Books, journals, and other articles are cited in a manner similar to APA and MLA style.
List the author's last name, a comma, and the full first name, followed by the title of the book in italics and title case, the place of publication, followed by a colon, followed by the publisher's name, a comma, and the date of publication, all in parentheses, followed by a comma and the page numbers.
An in-line citation—also called the in-text citation—is placed within a line of text.
To create an in-line citation, cite the name of the author and the date (in parentheses) of the article, report, book, or study, as this example from "A Pocket Style Manual" shows: Note how you list the page number at the end of the in-text citation in parentheses followed by a period (if it is at the end of a sentence).
There are actually many variations for references citations depending, for example, on whether you are citing a book, journal article, or newspaper story, or the many different kinds of media, including audio recordings and film. For such a citation, list the last name of the author, followed by a comma, followed by the first initial(s) of the author(s), followed by a period.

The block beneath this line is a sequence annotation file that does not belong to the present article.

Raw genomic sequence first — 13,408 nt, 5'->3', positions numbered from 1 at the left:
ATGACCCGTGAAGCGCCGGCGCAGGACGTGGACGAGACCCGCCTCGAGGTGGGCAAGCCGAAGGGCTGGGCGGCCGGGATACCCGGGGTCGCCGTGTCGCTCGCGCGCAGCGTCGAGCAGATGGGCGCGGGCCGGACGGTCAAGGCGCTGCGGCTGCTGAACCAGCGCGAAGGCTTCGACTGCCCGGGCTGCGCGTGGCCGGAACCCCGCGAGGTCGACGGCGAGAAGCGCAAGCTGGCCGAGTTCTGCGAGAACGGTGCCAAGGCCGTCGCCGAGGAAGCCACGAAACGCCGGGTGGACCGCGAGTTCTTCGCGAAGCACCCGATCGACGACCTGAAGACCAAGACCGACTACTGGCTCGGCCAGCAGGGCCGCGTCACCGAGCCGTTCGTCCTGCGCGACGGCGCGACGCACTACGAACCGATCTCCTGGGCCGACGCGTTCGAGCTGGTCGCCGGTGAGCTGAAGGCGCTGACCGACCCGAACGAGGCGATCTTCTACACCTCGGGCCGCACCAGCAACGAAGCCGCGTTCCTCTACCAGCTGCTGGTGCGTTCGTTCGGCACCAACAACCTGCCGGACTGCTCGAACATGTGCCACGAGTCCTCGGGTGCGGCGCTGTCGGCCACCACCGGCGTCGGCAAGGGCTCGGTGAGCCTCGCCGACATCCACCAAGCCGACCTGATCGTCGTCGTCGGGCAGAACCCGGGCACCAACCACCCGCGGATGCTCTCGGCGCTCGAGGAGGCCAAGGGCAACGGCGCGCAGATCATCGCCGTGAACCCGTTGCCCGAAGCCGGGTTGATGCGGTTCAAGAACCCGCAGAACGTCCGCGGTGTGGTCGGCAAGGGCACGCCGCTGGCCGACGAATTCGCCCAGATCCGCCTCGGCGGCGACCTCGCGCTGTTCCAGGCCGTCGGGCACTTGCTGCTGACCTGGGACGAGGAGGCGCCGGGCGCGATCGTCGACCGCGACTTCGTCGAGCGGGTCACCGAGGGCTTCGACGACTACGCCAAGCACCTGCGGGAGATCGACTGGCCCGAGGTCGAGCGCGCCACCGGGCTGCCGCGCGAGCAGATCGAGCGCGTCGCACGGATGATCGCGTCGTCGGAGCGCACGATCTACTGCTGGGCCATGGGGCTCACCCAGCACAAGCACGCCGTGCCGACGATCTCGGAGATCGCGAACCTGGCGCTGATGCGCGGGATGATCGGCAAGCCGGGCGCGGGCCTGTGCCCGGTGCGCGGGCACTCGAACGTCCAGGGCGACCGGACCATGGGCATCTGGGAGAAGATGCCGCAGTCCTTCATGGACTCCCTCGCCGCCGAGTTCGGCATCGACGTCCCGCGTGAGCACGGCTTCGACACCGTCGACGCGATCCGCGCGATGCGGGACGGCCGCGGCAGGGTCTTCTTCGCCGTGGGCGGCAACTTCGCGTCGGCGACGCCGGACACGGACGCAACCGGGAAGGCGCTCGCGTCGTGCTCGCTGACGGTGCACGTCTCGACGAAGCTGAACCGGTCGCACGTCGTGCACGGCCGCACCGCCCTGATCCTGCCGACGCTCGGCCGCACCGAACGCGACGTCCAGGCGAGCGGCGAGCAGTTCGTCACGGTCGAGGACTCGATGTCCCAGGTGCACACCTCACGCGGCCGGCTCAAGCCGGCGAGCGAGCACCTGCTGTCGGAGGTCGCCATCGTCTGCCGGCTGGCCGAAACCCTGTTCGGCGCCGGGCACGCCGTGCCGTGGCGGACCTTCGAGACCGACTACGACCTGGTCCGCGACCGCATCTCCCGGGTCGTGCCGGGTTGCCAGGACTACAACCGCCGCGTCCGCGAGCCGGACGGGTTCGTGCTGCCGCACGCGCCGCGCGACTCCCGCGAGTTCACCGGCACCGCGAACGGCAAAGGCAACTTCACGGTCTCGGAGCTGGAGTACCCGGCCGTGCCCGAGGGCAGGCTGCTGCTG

You would put the year the book was published in parentheses followed by a period, then the title of the book in italics using sentence case, followed by a comma, the place of publication, followed by a colon, and then the publisher, followed by a period."Works Cited" section citations are very similar in MLA and APA style, as in this example of a work with multiple authors from Purdue OWL: Note that you would also use a hanging indent in MLA, but it tends to be a bit shorter; move the second and subsequent lines in by three spaces.Spell out the first name of the author(s) in MLA style; add a comma before "et al."; use title case for the book, journal, or article title; omit the place of publication information; follow the name of the publisher with a comma; and list the date of publication at the end.Electronic source citations are similar to citations of published works except for two issues: You need to include the URL of the source, and a large percentage of online sources may not list an author.In APA style, for example, list an online source in the same way you would cite a book or article, except that you need to include the type of information you are accessing (in parentheses), as well as the URL.In any research paper, you draw on the work of other researchers and writers, and you must document their contributions by citing your sources, say Diana Hacker and Nancy Sommers in "A Pocket Style Manual, Eighth Edition." Citations, then, are the means by which you credit other researchers and writers when you use their work in your papers.Understanding how to cite sources can be tricky, particularly since there are different styles for writing papers, including the American Psychological Association, Modern Language Association, and Chicago (Turabian) styles."A Pocket Style Manual" gives this example: Though the citations here won't print this way, use a hanging indent for the second and any subsequent lines in each citation.In a hanging indent in APA style, you indent every line after the first.For Chicago style, use the same method as described previously but add the URL, as in this example: MLA style used to require you to list the date you accessed the information, but that's no longer the case.To cite an electronic source, use the same style as discussed previously, but replace the period after the date with a comma and then list the URL.